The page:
Former Internet sensation Huong Ly now performs live on stage
Along with the trend comes controversies surrounding the legality of covering songs without permission.
Music copyright is still a much disputed issue in Vietnamese showbiz. In the past, neither singers nor the audience were too concerned about copyright issues and the commercial benefits behind a covered song.
In the era of Internet however, when it is more and more usual to come across song covers, it became apparent that too many people, including well-established artists, are still oblivious to music copyright laws.
There has been an uproar in the online community lately when composer Khac Viet’s agent pointed fingers at the singer Huong Ly for performing Khac Viet’s song “Buoc qua doi nhau” (Missing out on you) at bars without permission.
According to the agent, the song was composed exclusively for singer Le Bao Binh to perform and film music videos.
Before that, Vietnamese pop music community was also making a fuss over the abundant of covers for the song “Do ta khong do nang” (Why save me and not her), written by the Chinese Co Doc Thi Nhan and released in January 2019.
By the end of June 2016, all singers who posted covers of the song were requested to have them removed or pay a royalty of VND5 million (about US$216) and 33% of their revenue from the song. As a result, many influential online figures took down their million-view videos of the song.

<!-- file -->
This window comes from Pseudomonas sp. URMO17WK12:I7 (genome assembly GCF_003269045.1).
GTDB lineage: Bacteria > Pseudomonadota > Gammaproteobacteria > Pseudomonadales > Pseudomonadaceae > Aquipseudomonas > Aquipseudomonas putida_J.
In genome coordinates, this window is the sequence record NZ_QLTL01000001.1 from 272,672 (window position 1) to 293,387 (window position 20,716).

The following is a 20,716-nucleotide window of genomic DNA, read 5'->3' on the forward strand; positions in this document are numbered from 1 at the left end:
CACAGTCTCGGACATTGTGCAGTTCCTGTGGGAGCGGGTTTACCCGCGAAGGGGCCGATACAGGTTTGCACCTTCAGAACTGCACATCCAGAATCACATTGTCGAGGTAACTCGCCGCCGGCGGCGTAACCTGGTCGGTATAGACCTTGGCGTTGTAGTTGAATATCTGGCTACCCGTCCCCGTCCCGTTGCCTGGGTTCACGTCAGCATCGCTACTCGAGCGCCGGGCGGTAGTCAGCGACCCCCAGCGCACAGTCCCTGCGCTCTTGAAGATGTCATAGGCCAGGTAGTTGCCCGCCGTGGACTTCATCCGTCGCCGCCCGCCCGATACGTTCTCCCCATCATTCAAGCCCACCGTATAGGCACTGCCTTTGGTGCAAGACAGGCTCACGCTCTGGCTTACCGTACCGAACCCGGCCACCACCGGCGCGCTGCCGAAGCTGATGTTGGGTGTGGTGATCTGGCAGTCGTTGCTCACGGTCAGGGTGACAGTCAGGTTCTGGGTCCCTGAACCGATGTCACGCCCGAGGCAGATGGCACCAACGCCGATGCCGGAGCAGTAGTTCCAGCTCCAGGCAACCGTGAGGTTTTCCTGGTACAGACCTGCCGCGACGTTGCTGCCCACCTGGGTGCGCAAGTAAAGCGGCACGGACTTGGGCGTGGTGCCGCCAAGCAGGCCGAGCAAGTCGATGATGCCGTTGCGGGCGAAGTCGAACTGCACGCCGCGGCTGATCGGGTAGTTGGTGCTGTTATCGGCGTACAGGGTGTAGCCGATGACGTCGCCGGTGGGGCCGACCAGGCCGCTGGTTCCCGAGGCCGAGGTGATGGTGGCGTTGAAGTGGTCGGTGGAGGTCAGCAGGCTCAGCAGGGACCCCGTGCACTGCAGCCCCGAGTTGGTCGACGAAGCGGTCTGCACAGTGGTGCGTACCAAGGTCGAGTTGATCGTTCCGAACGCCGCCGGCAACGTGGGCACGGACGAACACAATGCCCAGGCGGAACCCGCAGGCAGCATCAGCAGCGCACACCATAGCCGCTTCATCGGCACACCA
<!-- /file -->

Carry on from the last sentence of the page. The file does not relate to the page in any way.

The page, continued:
Regarding this matter, composer Nguyen Van Chung believed that covering any song without permission is inappropriate, even for non-commercial purpose. “Whether you are a professional singer or not, you should be respectful to other artists and their work”, he added.
Theoretically, musicians and singers can entrust the Vietnam Center for Protection of Music Copyright (VCPMC) to manage their music copyrights. However, many believe that it is difficult for VCPMC to fully manage copyright issues related to song covers since there are both commercial and non-commercial covers on the market.
It is recommended that artists whose rights have been violated should be proactive and ask for legal intervention instead of trusting the conscience of cover singers. SGGP